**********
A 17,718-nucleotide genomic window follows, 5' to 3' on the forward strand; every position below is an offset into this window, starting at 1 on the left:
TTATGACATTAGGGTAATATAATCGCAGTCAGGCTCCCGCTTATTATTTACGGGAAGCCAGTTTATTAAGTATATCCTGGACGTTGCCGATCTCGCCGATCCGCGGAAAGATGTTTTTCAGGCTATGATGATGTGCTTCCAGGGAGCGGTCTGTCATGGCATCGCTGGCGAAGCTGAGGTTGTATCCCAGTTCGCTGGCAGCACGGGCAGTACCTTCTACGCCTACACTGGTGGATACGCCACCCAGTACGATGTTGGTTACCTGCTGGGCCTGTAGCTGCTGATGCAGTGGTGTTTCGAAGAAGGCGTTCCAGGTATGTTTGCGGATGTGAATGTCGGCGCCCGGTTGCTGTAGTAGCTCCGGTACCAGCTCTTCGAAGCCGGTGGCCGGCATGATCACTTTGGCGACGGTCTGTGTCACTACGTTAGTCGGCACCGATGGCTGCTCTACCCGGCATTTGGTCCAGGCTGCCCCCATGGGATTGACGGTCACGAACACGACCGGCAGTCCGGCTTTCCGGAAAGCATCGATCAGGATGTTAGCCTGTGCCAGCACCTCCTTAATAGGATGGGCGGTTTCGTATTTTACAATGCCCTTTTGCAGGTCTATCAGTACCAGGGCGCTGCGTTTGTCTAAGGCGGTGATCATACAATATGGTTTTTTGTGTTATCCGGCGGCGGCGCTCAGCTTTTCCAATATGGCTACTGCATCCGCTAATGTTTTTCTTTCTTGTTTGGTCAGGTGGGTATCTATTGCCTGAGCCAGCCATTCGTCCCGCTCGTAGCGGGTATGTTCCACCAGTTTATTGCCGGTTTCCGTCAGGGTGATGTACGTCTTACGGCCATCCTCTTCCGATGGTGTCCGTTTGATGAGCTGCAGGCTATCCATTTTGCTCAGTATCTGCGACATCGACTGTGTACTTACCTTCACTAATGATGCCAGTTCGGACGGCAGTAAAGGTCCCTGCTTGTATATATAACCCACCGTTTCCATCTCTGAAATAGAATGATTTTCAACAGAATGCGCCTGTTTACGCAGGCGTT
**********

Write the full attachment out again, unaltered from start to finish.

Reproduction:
A 17,718-nucleotide genomic window follows, 5' to 3' on the forward strand; every position below is an offset into this window, starting at 1 on the left:
TTATGACATTAGGGTAATATAATCGCAGTCAGGCTCCCGCTTATTATTTACGGGAAGCCAGTTTATTAAGTATATCCTGGACGTTGCCGATCTCGCCGATCCGCGGAAAGATGTTTTTCAGGCTATGATGATGTGCTTCCAGGGAGCGGTCTGTCATGGCATCGCTGGCGAAGCTGAGGTTGTATCCCAGTTCGCTGGCAGCACGGGCAGTACCTTCTACGCCTACACTGGTGGATACGCCACCCAGTACGATGTTGGTTACCTGCTGGGCCTGTAGCTGCTGATGCAGTGGTGTTTCGAAGAAGGCGTTCCAGGTATGTTTGCGGATGTGAATGTCGGCGCCCGGTTGCTGTAGTAGCTCCGGTACCAGCTCTTCGAAGCCGGTGGCCGGCATGATCACTTTGGCGACGGTCTGTGTCACTACGTTAGTCGGCACCGATGGCTGCTCTACCCGGCATTTGGTCCAGGCTGCCCCCATGGGATTGACGGTCACGAACACGACCGGCAGTCCGGCTTTCCGGAAAGCATCGATCAGGATGTTAGCCTGTGCCAGCACCTCCTTAATAGGATGGGCGGTTTCGTATTTTACAATGCCCTTTTGCAGGTCTATCAGTACCAGGGCGCTGCGTTTGTCTAAGGCGGTGATCATACAATATGGTTTTTTGTGTTATCCGGCGGCGGCGCTCAGCTTTTCCAATATGGCTACTGCATCCGCTAATGTTTTTCTTTCTTGTTTGGTCAGGTGGGTATCTATTGCCTGAGCCAGCCATTCGTCCCGCTCGTAGCGGGTATGTTCCACCAGTTTATTGCCGGTTTCCGTCAGGGTGATGTACGTCTTACGGCCATCCTCTTCCGATGGTGTCCGTTTGATGAGCTGCAGGCTATCCATTTTGCTCAGTATCTGCGACATCGACTGTGTACTTACCTTCACTAATGATGCCAGTTCGGACGGCAGTAAAGGTCCCTGCTTGTATATATAACCCACCGTTTCCATCTCTGAAATAGAATGATTTTCAACAGAATGCGCCTGTTTACGCAGGCGTT